Of course Welles the poster-boy wunderkind of Hollywood splendor, given full control over the powers that be to unleash his vision on the world, could release a masterpiece. Citizen Kane, Welles’ first film, and the first of many to serve as parables of his own brilliance and folly, was practically bred to be a work of unparalleled craft. It was almost an ordained masterpiece from its very inception; Welles had the hounds of Hollywood at his feet. An achievement, sure. But with Othello, he unfolded a masterpiece in piece-meal fashion, without anyone’s help, desperately working to clot the blood of a film barely stapled together with odds and ends over years of stilted, stuttery production. Nothing more could showcase the singular auteurism, the singular genius, and the singular madness of Orson Welles. This film is his ultimate statement of “my way or the highway” determination. Continue reading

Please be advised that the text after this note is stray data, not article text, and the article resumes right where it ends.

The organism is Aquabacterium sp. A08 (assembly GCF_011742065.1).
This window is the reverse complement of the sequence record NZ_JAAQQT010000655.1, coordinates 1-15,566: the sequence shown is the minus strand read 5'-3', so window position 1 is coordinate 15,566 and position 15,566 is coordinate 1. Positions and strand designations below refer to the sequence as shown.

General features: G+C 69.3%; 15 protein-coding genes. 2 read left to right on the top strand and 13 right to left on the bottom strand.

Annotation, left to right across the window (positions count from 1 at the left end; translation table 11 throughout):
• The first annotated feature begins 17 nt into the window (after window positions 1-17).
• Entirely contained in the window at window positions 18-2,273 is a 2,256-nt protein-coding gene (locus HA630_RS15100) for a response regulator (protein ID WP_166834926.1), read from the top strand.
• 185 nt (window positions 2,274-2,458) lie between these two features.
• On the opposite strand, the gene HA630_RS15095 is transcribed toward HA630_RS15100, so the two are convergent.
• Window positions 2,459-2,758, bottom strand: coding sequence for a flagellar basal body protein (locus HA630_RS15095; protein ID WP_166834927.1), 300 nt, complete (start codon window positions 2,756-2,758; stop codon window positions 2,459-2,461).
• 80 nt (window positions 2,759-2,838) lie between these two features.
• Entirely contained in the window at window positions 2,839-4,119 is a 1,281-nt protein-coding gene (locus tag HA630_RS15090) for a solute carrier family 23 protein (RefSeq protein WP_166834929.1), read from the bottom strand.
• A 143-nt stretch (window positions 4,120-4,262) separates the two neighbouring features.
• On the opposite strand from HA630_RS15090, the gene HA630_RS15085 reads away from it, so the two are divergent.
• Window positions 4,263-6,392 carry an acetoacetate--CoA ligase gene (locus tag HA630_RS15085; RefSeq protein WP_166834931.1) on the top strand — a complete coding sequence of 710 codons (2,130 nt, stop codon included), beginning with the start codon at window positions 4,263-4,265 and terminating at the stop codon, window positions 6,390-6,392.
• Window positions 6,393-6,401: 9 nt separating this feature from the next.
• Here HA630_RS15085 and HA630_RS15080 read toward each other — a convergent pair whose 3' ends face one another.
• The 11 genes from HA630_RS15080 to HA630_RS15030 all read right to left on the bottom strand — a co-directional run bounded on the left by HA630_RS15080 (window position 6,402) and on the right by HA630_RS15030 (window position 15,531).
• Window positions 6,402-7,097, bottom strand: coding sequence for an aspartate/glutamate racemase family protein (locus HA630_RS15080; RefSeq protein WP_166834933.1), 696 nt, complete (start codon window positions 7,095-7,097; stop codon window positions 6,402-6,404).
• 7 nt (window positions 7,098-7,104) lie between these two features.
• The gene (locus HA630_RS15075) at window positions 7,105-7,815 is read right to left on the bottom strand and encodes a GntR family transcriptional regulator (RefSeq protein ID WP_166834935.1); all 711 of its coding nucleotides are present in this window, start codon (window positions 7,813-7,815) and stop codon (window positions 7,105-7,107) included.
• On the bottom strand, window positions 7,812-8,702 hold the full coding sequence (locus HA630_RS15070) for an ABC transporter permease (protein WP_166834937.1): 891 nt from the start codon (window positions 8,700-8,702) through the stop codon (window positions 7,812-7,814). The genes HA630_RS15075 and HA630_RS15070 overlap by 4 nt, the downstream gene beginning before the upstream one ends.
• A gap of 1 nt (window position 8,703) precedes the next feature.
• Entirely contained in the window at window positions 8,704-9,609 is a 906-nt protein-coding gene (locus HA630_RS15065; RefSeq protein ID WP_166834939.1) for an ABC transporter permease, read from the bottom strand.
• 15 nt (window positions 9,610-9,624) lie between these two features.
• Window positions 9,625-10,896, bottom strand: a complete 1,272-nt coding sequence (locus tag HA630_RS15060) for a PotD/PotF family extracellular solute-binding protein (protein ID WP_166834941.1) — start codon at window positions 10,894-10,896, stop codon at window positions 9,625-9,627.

I have not been cagey or guarded, although I may be a tad evasive from time to time, about my feelings on the neo-realist movement. Its importance to cinematic history needs no defense from me, but whatever role they served in the late ’40s and early ’50s, the limits of their technique should not be avoided. Realism in cinema can be bracing, and it was devoutly essential in the late 1940s, but a completely tethered commitment to the style is a limit to say the least. Of all the things cinema is capable of, realism is not the only worthwhile tempo for a film to play by. The freedom of realism can and often becomes its own prison. Continue reading